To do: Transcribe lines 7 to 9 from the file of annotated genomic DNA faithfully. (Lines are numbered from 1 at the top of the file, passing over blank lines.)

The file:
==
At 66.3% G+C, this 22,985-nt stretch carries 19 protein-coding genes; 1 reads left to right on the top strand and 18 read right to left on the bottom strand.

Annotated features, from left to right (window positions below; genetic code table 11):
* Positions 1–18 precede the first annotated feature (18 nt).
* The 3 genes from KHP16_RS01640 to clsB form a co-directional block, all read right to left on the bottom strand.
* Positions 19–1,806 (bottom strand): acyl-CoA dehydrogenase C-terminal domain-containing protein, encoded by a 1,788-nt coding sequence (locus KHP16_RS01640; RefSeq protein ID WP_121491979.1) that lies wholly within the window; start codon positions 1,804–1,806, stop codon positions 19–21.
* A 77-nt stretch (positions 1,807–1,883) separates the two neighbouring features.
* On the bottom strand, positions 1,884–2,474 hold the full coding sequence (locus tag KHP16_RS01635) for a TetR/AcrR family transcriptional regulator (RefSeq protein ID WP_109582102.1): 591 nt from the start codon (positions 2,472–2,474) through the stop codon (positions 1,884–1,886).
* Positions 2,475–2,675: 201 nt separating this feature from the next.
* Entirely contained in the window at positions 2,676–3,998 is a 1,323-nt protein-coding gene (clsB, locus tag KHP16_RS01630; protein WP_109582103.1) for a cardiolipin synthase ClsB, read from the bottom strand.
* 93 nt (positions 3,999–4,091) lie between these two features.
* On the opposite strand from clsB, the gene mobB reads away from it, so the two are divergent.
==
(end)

* On the bottom strand, positions 1,884–2,474 hold the full coding sequence (locus tag KHP16_RS01635) for a TetR/AcrR family transcriptional regulator (RefSeq protein ID WP_109582102.1): 591 nt from the start codon (positions 2,472–2,474) through the stop codon (positions 1,884–1,886).
* Positions 2,475–2,675: 201 nt separating this feature from the next.
* Entirely contained in the window at positions 2,676–3,998 is a 1,323-nt protein-coding gene (clsB, locus tag KHP16_RS01630; protein WP_109582103.1) for a cardiolipin synthase ClsB, read from the bottom strand.